With a fishing season that hasn't provided much in the way of work for local fish plant workers, City Council was left to ponder how all that may play out in the fall and winter of this year. With many workers expected to be left unable to qualify for unemployment insurance, many will likely require assistance from welfare.
With that as their narrative, Council discussed the various social issues that may be more prominent this fall and winter.
The Daily News had details of the issue in their August 21 edition.
Homelessness needs addressing
By Kris Schumacher
The Daily News
Thursday, August 21, 2008
Pages one and three
Prince Rupert City Council has deemed homelessness in the city a priority topic of discussion when city representatives travel to the Union of British Columbia Municipalities next month, as reported in Wednesday’ edition of the Daily News.
This is a decision that local homelessness coordinator Alex Weir is pleased to hear.
As Community Homelessness Coordinator with the North Coast Transition Society since early 2008, Weir has been tasked with helping in the establishment of an emergency shelter in Prince Rupert before Spring of 2009.
The local Aboriginal Steering Committee on Homelessness, chaired by Marilyn Bryant, encouraged the Transition Society to recruit someone to coordinate this implementation phase, after it was concluded in the March 2007 community homelessness report- headed by City of Prince Rupert Director of Recreation and Community Services Michael Curnes. – that an emergency shelter was necessary to address the growing problem.
Weir’s position supports local organizations in achieving the goals of past community efforts, identifying an organization that will oversee the development of the emergency shelter, scheduling events and activities surrounding homelessness and producing appropriate reports.
“As this project on homelessness not only here in B. C. has been moving forward, there have been a lot of other exciting things that have come along,” said Weir.
“Various support issues for homeless people have been raised, such as a report by a Vancouver Police Detective titled ‘Lost in Translation,’ which talks about how the mental health system in that city is broken. Although it’s referring to Vancouver, that report gives us a springboard to move forward with the similar problems and challenges faced by the “hidden homeless” here in Prince Rupert.
Since Weir began his work in the city he has helped organize the Homelessness Action Committee, comprised of the leaders of the five organizations most involved in providing shelter and support for transitional people in the community. The group includes the Gary Sheils of the Salvation Army Corps, Farley Stewart of the Friendship House, Christine White of the North Coast Transition Society, Mary Clattenberg of the Community Enrichment Society and Joe Viscount of Fairview Management Services.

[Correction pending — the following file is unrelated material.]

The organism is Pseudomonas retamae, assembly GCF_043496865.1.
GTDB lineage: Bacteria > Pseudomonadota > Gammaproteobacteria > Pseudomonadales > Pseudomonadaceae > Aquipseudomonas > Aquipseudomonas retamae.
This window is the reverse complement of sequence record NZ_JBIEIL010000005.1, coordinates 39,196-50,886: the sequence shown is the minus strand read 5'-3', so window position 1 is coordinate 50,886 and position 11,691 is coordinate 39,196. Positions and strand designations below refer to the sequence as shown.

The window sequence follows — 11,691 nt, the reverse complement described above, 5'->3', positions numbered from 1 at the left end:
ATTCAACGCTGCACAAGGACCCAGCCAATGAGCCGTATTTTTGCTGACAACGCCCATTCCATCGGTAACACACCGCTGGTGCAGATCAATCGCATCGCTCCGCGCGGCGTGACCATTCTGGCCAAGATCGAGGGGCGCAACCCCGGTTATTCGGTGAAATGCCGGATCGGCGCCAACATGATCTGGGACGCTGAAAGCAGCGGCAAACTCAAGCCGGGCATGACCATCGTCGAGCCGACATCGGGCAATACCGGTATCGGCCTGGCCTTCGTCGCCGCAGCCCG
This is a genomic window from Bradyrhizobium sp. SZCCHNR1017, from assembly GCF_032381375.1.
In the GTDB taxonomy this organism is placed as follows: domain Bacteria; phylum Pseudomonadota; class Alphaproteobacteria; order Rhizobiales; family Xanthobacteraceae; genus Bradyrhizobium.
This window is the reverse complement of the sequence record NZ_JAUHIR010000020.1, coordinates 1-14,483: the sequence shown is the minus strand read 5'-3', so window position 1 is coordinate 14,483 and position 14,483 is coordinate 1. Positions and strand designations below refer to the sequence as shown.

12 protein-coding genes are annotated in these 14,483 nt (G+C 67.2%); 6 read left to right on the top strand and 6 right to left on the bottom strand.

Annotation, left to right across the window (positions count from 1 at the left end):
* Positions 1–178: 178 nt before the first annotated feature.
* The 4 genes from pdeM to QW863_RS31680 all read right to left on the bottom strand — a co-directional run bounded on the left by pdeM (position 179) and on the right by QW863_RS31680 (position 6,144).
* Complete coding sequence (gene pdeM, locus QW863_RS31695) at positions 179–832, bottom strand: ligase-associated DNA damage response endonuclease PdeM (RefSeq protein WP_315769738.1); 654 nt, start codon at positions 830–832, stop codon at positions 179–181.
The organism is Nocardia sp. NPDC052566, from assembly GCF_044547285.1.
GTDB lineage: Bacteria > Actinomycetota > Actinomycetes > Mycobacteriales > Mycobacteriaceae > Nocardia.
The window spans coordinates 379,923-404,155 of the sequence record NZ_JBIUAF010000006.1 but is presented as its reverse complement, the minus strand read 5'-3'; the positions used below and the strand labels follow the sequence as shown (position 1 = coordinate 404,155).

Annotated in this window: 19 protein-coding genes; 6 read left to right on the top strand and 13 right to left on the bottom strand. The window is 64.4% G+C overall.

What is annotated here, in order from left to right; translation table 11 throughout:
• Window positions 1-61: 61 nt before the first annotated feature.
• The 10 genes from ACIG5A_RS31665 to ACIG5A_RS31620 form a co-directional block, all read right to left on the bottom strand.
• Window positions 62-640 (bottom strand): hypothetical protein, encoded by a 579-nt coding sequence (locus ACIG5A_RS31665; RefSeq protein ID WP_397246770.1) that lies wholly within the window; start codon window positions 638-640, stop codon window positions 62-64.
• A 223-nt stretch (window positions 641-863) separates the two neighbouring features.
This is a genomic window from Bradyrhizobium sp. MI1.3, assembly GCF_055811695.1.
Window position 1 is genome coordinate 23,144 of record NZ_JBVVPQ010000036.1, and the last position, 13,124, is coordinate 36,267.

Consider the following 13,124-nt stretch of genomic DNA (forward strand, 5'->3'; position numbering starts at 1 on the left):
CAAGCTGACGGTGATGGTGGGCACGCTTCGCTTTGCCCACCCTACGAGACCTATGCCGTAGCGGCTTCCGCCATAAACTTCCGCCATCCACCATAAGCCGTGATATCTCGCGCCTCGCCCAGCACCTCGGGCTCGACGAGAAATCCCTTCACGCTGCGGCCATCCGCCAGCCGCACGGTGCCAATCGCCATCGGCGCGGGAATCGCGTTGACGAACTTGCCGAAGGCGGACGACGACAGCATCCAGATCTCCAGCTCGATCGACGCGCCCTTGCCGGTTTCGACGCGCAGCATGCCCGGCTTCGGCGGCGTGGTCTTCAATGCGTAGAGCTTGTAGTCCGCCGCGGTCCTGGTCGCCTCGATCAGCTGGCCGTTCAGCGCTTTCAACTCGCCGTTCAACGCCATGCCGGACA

In addition to forming an action committee, a Homelessness Advisory Committee comprised of roughly 40 individuals has also been established, with experience in fields such as mental health and family services.
“The purpose of the committees is to make sure the significant stakeholders who are providing not only shelter but services to assist the homeless are all getting an opportunity for input,” said Weir.
“I’m not a leader in this. I’m just a frontline coordinator giving all the people with a burning desire to assist homeless people a chance, and to assist the Homelessness Action Committee with its movement forward to gain funds for the emergency shelter and efforts toward increasing the amount of affordable housing.”
Weir applauded city council for recognizing the issue as one of the most prominent for the community, and said the decrease in affordable housing combined with increasing homeless numbers is cause for alarm.
He also pointed to the ‘hidden homeless’ as a major concern for the community, meaning those people who remain on the verge of becoming homeless, because most statistics collected on homelessness fail to account for that growing sector of society.
“There are people who are chronically in the streets, who would probably be there even if there were accommodations available,” said Weir. But there are certainly some on the streets who simply can’t find affordable housing at all.
“It’s becoming an emerging issue even for rich Alberta, where people are getting jobs but are living in a park. We’re also seeing homes with many different generations of people cramped in one home, and a number of people who receive welfare that are forced to live in cramped living conditions, as the amount of money in the welfare system for accommodations doesn’t match the available rental prices.”
The Homelessness Action and Advisory Committees are anxiously awaiting a call for proposals from B. C. Housing for a new stand alone shelter. So far both the Salvation Army and Transition Society are prepared to submit proposals to operate an emergency shelter, which the Action Committee has determined should serve men, women and families deemed to be homeless.
Also positive is the recent provincial government announcement proclaiming the week of October 12 to 19 Homeless Action Week, for which Weir is currently planning local activities and events.